Public appeal for information into shooting of republican Ronan MacLochlainn
Published 14/09/2015 | 11:54
The Commissioner in charge of the Inquiry into the fatal shooting of republican Ronan MacLochlainn has appealed to the public to come forward with information.
Mary Rose Gearty said a member the public had come forward last week and a meeting with this person had been “fruitful”.
She said she would like to make it clear to any member of the public who felt they had information that they were welcome to come to the Commission.
Mr MacLochlainn (28), from Ballymun, was shot dead by Gardai during the course of a botched Real IRA robbery 17 years ago on May 1st 1998 - on a day of “blue flu” unofficial garda strike action.
The incident happened at an area known as the Cullenmore Bends near Ashford, Co Wicklow.
Ms Gearty said yesterday (Mon) she had also received an affadavit from An Garda Siochana to the effect that members of the Force had searched every area related to the Inquiry including Wicklow Garda Station.
They had “recovered everything of relevance to the Inquiry” and she was very grateful for this.
“It seems to be very thorough” she added saying she had not had time to look at the statement in detail but was going to pass it to the Inquiry legal team.
An un-redacted statement had gone to the legal team which would be “meaningful” for cross examination of witnesses in the future, she added.
Mr Philip Kelly, who was a Detective Superintendent in charge of the National Surveillance Unit at the time of the shooting described to yesterday’s hearing how he was in his office in the Phoenix Park on May 1st and in constant contact with the NSU which had the gang under surveillance.
Under questioning by Hugh Hartnett SC for Ms Nic Gibb, Mr Kelly said he had lost contact with the members of the unit as they entered Ashford.
Mr Kelly said he was on the phone to the Garda in charge on the ground and at the same time was listening to the garda radio.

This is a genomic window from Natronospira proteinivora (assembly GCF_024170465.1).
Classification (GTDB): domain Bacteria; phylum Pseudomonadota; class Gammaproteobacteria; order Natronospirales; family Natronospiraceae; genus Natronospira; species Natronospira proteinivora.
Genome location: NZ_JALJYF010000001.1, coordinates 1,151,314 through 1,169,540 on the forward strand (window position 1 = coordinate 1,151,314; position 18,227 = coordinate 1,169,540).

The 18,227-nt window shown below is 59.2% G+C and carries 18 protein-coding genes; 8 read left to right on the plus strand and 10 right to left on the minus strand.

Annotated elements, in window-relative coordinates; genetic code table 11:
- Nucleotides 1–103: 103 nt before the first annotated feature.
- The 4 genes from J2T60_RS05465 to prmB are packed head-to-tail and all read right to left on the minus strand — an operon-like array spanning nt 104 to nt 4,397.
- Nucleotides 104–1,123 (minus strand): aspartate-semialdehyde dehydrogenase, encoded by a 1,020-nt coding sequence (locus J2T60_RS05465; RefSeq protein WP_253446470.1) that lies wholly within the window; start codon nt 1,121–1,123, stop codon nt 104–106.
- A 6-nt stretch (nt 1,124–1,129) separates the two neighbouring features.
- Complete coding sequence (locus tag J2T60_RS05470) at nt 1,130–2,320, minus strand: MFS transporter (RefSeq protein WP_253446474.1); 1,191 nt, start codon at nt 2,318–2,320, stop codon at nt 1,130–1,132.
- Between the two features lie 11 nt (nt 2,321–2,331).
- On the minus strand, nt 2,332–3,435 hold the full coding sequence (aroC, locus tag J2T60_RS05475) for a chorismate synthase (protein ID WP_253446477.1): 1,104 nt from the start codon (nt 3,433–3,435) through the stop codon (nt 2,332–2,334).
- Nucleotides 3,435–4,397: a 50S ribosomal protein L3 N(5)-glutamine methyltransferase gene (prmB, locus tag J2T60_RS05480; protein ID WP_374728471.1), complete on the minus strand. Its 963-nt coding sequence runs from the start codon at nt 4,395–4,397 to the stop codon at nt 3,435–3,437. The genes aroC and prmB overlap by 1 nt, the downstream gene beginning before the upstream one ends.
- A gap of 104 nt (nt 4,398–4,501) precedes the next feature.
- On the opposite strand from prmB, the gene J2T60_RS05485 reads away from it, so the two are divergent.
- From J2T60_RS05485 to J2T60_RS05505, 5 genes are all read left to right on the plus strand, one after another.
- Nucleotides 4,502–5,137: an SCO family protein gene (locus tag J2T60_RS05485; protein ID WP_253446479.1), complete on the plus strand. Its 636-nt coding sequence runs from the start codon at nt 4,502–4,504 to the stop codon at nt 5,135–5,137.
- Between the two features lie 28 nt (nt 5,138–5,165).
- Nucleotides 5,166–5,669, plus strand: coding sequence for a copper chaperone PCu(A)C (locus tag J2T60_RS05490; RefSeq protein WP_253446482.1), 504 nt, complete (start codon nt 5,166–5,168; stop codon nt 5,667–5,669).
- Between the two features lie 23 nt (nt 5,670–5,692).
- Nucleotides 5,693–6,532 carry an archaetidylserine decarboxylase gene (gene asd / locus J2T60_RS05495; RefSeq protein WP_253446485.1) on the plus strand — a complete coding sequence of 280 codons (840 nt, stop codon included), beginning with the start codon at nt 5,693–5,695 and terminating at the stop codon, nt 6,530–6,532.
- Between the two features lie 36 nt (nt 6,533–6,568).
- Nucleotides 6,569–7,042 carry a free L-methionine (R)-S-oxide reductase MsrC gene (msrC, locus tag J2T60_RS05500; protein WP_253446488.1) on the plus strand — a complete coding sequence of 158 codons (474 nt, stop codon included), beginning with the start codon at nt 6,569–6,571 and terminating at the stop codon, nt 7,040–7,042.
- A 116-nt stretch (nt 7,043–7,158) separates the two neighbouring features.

Both signals were lost because of the terrain and he could not get in contact again until after the incident.
He also told how Mr MacLochlainn and another man came to their attention in the days before the incident when gardai had two vans at Heuston railway station under surveillance.
At one point the men left in a white van and later a blue van with the same registration returned to the station.
The Inquiry has already heard that none of the 21 members of the National Surveillance Unit (NSU) present on the day were interviewed until the Commission staff contacted them in recent months.
These NSU members were supported by 16 members of the Emergency Response Unit.
An inquest into Mr MacLochlainn’s death was told that 12 shots were fired by three gardai and one shot, which ricocheted off a car wing mirror hit Mr MacLochlainn who died at the scene.
None of the six men involved in the attempted robbery had fired a shot although a sawn off shotgun, magnum revolver and an assault rifle, all with live ammunition, were recovered from the scene.
The Commission was set up after Mr MacLochlainn’s partner Grainne Nic Gibb took a case against Ireland under the European Convention on Human Rights alleging failure on behalf of the State to carry out an effective official investigation into the shooting.
The Commission is seeking to establish whether or not the Gardai’s use of force on the day was proportionate and justified.